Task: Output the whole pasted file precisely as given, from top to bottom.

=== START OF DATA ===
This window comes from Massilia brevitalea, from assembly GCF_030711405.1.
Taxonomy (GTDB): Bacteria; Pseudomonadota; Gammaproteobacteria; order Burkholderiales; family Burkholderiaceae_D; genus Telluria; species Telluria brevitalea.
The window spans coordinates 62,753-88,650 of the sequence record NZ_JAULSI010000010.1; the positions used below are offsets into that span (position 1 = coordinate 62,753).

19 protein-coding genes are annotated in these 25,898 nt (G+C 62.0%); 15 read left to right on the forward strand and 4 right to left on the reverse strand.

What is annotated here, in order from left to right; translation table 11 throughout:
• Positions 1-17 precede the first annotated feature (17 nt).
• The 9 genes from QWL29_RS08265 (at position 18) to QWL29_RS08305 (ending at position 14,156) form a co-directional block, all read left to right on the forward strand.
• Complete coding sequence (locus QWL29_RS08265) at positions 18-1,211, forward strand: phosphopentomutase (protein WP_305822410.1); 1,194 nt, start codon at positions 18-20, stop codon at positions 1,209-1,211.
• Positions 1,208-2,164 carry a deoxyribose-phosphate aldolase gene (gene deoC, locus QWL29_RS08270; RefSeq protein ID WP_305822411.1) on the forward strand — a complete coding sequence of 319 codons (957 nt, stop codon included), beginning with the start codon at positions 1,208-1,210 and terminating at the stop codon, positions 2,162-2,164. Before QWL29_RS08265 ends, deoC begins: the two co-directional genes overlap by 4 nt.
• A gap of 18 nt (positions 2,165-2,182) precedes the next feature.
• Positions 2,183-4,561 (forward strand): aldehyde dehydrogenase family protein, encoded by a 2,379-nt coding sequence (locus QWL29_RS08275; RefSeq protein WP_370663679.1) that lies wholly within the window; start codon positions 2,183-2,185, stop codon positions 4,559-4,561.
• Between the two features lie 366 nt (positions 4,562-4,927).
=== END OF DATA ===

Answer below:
This window comes from Massilia brevitalea, from assembly GCF_030711405.1.
Taxonomy (GTDB): Bacteria; Pseudomonadota; Gammaproteobacteria; order Burkholderiales; family Burkholderiaceae_D; genus Telluria; species Telluria brevitalea.
The window spans coordinates 62,753-88,650 of the sequence record NZ_JAULSI010000010.1; the positions used below are offsets into that span (position 1 = coordinate 62,753).

19 protein-coding genes are annotated in these 25,898 nt (G+C 62.0%); 15 read left to right on the forward strand and 4 right to left on the reverse strand.

What is annotated here, in order from left to right; translation table 11 throughout:
• Positions 1-17 precede the first annotated feature (17 nt).
• The 9 genes from QWL29_RS08265 (at position 18) to QWL29_RS08305 (ending at position 14,156) form a co-directional block, all read left to right on the forward strand.
• Complete coding sequence (locus QWL29_RS08265) at positions 18-1,211, forward strand: phosphopentomutase (protein WP_305822410.1); 1,194 nt, start codon at positions 18-20, stop codon at positions 1,209-1,211.
• Positions 1,208-2,164 carry a deoxyribose-phosphate aldolase gene (gene deoC, locus QWL29_RS08270; RefSeq protein ID WP_305822411.1) on the forward strand — a complete coding sequence of 319 codons (957 nt, stop codon included), beginning with the start codon at positions 1,208-1,210 and terminating at the stop codon, positions 2,162-2,164. Before QWL29_RS08265 ends, deoC begins: the two co-directional genes overlap by 4 nt.
• A gap of 18 nt (positions 2,165-2,182) precedes the next feature.
• Positions 2,183-4,561 (forward strand): aldehyde dehydrogenase family protein, encoded by a 2,379-nt coding sequence (locus QWL29_RS08275; RefSeq protein WP_370663679.1) that lies wholly within the window; start codon positions 2,183-2,185, stop codon positions 4,559-4,561.
• Between the two features lie 366 nt (positions 4,562-4,927).